Significant improvement in breast cancer survival rates over past three decades

11 February 2019

Recent estimates from the US indicate that since 1989, hundreds of thousands of women's lives have been saved by mammography and improvements in breast cancer treatment. Published in CANCER, a peer-reviewed journal of the American Cancer Society, the findings point to progress made in early detection and management of breast cancer.

Mammography screening became widely available in the mid-1980s, and a number of effective therapies have been developed since that time. To estimate the number of breast cancer deaths averted since 1989 as a result of these, Edward Hendrick from the University of Colorado School of Medicine, together with Jay Baker from Duke University Medical Center and Mark Helvie from the University of Michigan Health System, analysed mortality data in females in the US between ages 40 to 84.

Cumulative breast cancer deaths averted from 1990 to 2015 ranged from more than 305,000 women to more than 483,000 women, depending on different background mortality assumptions. When extrapolating results to 2018, cumulative breast cancer deaths averted since 1989 ranged between 384,000 and 614,500. In 2018 alone, an estimated 27,083 to 45,726 breast cancer deaths were prevented.

“Recent reviews of mammography screening have focused media attention on some of the risks of mammography screening, such as call-backs for additional imaging and breast biopsies, downplaying the most important aspect of screening - that finding and treating breast cancer early saves women's lives,” said Henrick. “Our study provides evidence of just how effective the combination of early detection and modern breast cancer treatment have been in averting breast cancer deaths.”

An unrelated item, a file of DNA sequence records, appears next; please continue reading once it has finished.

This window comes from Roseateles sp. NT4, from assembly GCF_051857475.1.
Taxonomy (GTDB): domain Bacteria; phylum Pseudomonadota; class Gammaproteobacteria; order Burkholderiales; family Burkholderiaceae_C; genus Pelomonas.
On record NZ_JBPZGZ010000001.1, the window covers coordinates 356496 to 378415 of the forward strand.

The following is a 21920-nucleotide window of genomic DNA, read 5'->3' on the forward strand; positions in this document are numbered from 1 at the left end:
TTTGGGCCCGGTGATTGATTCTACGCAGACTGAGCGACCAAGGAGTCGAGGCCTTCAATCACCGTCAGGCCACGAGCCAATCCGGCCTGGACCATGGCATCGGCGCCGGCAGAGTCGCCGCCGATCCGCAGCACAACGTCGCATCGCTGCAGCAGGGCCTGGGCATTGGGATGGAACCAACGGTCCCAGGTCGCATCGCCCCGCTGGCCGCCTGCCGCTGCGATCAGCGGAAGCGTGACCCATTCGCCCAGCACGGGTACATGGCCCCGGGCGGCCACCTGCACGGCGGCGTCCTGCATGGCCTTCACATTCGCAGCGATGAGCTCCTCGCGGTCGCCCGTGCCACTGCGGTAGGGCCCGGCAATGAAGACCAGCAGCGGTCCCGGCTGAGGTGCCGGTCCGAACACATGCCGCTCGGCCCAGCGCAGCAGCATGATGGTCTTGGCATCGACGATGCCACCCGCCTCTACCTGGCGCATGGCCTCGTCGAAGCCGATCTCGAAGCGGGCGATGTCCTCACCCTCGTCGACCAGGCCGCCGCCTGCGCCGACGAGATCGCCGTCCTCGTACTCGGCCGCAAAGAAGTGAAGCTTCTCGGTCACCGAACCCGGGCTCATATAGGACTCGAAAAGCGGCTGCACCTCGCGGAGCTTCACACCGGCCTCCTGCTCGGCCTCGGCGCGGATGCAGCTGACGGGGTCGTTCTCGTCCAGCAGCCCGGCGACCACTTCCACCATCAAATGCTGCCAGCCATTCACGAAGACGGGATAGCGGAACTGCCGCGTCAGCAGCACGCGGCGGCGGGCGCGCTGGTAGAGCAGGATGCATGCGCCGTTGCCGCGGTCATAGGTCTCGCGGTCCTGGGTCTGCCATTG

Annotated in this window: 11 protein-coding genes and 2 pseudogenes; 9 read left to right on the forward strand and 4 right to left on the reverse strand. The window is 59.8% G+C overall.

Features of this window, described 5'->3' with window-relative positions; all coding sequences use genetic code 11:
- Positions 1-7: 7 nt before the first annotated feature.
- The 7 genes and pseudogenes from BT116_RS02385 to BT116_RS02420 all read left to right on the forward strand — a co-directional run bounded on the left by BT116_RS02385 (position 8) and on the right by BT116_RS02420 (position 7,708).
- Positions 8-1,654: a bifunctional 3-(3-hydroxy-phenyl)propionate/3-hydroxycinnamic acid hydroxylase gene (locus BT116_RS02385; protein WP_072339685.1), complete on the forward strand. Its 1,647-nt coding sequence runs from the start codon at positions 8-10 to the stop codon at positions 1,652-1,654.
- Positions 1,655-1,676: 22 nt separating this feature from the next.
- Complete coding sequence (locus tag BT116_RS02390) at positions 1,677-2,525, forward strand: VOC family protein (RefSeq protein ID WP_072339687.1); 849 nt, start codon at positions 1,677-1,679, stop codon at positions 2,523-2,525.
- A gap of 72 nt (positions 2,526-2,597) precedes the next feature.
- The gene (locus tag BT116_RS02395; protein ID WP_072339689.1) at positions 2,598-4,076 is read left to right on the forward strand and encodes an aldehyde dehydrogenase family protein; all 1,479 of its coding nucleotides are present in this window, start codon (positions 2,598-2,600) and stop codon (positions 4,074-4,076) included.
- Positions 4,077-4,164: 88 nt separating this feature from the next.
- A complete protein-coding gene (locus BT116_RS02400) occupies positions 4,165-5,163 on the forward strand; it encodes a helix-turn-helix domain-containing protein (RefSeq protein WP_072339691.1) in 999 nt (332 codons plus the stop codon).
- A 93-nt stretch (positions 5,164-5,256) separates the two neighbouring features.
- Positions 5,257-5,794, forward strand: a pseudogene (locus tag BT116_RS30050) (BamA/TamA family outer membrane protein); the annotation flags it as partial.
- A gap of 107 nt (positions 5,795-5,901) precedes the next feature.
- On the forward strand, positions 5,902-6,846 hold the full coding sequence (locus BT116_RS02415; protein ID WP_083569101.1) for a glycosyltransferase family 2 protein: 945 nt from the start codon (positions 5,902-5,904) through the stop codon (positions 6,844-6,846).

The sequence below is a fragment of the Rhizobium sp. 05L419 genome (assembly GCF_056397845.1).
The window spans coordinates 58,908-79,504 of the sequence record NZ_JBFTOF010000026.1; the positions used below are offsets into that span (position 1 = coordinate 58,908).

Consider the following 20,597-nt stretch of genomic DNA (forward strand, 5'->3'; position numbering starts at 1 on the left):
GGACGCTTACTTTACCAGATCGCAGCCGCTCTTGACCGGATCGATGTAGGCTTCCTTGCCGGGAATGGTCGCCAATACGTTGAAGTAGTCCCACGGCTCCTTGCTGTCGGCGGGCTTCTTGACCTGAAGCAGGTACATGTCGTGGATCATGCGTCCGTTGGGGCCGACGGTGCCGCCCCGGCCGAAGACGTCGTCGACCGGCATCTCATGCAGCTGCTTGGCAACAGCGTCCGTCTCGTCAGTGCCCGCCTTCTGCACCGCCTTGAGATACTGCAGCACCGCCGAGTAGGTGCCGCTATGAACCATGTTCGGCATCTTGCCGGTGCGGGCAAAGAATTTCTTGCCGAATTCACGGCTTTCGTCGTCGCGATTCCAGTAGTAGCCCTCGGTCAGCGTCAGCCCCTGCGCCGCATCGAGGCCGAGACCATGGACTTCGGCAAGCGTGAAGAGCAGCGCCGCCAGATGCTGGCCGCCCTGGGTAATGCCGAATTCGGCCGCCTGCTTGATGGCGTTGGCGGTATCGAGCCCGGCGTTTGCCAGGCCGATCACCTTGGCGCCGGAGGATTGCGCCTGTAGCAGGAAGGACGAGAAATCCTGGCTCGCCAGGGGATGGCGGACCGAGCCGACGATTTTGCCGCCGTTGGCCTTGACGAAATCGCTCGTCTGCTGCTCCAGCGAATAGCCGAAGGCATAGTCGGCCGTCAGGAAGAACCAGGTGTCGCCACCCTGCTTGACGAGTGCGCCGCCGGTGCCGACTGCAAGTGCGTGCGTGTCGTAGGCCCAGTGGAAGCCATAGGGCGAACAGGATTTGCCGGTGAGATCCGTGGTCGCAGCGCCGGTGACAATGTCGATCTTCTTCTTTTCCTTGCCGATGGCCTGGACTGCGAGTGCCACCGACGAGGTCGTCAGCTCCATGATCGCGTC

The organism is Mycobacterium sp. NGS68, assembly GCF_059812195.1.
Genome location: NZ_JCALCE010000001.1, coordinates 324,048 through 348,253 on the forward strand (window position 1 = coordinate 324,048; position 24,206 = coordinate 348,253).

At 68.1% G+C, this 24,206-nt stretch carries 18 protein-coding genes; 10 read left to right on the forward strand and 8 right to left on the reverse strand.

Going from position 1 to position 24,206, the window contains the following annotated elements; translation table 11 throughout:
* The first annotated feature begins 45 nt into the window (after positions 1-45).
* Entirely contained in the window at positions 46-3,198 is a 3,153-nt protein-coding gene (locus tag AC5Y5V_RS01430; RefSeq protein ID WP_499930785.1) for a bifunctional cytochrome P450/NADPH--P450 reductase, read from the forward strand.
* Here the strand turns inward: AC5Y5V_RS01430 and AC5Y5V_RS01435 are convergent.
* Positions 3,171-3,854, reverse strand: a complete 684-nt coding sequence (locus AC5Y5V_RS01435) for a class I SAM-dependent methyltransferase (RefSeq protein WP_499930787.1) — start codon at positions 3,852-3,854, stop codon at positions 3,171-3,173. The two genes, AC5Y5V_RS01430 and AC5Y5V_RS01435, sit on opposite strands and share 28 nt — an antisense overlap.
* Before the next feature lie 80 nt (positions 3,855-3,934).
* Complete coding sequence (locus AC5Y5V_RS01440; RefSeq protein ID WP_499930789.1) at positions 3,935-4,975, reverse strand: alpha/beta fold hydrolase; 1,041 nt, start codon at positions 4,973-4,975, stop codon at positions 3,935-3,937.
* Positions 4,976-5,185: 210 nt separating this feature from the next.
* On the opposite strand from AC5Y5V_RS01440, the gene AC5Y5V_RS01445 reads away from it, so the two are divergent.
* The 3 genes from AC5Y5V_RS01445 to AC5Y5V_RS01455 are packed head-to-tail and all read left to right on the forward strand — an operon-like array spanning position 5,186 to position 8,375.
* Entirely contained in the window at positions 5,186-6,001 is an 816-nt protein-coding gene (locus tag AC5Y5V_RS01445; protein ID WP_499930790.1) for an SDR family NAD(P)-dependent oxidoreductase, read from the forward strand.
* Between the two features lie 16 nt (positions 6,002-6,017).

Henrick noted that currently, only about half of US women over 40 years of age receive regular mammography screenings. “The best possible long-term effect of our findings would be to help women recognise that early detection and modern, personalised breast cancer treatment saves lives and to encourage more women to get screened annually starting at age 40.”

Helvie cautioned that women should not remain complacent in light of improvement in treatments. “While we anticipate new scientific advances that will further reduce breast cancer deaths and morbidity, it is important that women continue to comply with existing screening and treatment recommendations," Helvie said.



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